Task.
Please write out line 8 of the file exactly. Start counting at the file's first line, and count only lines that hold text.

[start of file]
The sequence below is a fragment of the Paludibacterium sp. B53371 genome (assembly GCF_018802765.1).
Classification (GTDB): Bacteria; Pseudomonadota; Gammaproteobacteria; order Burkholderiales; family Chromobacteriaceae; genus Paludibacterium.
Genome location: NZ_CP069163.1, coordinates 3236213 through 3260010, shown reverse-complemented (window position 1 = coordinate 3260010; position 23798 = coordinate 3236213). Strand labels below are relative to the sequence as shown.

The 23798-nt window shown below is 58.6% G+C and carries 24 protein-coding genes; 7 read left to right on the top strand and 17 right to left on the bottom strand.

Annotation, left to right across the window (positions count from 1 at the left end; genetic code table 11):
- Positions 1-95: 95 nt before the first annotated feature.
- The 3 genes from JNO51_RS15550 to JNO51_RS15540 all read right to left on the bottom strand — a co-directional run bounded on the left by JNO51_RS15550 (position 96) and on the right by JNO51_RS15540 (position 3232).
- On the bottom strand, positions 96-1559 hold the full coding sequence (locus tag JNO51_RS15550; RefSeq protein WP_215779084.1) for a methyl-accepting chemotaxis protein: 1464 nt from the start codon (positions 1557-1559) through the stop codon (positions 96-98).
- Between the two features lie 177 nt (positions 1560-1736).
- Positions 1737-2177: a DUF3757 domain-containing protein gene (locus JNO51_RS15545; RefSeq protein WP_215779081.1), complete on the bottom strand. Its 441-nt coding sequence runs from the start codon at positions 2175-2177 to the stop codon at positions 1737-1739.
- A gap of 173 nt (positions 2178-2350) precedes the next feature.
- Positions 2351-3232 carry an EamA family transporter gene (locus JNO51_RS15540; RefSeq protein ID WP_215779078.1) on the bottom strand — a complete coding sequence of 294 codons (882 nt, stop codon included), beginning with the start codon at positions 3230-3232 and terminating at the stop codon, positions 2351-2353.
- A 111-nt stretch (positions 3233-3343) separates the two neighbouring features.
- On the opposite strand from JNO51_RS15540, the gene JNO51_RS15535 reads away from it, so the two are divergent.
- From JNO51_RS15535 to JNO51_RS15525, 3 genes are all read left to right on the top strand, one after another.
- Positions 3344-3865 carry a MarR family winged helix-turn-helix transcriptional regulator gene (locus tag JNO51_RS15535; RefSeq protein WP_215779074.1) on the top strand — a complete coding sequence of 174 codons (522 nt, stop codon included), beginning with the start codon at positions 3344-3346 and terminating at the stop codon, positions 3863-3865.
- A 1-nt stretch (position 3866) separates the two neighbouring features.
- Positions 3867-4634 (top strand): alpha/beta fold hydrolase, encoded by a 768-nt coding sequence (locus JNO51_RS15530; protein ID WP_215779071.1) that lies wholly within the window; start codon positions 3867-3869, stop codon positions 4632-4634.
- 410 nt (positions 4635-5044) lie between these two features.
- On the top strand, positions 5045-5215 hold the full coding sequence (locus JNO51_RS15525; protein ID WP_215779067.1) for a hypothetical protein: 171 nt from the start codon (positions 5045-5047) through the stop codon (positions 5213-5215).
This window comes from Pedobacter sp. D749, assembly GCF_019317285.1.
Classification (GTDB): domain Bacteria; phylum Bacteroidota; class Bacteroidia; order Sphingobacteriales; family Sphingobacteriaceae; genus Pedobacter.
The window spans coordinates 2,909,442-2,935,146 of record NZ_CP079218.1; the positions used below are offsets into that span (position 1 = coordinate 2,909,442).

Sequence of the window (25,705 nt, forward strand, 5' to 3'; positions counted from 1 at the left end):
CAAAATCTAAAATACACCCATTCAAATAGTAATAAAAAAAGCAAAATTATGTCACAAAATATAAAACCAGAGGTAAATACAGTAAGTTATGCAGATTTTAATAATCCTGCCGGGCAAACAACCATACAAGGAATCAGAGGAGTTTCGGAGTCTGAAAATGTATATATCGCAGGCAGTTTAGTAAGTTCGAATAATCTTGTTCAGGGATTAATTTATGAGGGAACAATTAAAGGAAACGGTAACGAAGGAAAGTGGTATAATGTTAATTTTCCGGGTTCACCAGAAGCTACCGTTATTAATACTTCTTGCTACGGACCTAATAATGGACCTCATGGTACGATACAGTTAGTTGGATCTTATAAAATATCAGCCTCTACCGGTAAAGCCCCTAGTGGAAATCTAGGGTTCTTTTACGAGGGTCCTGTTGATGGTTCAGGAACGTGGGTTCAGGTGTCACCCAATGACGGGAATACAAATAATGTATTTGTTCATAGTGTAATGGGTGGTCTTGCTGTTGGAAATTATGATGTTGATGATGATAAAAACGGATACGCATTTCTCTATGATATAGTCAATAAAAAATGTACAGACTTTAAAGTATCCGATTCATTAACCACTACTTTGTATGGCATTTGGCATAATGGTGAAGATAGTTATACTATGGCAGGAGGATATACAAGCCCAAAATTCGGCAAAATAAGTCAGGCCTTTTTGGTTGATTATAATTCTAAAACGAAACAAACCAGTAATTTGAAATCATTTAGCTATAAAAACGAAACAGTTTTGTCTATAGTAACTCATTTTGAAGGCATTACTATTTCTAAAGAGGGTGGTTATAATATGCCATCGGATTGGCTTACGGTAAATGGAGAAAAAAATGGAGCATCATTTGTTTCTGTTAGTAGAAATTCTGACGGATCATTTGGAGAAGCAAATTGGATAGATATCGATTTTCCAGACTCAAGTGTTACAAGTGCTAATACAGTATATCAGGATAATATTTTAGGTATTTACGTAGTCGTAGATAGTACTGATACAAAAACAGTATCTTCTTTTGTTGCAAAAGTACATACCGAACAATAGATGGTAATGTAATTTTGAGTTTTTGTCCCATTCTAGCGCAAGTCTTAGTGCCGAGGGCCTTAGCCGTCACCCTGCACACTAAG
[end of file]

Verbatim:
- On the bottom strand, positions 96-1559 hold the full coding sequence (locus tag JNO51_RS15550; RefSeq protein WP_215779084.1) for a methyl-accepting chemotaxis protein: 1464 nt from the start codon (positions 1557-1559) through the stop codon (positions 96-98).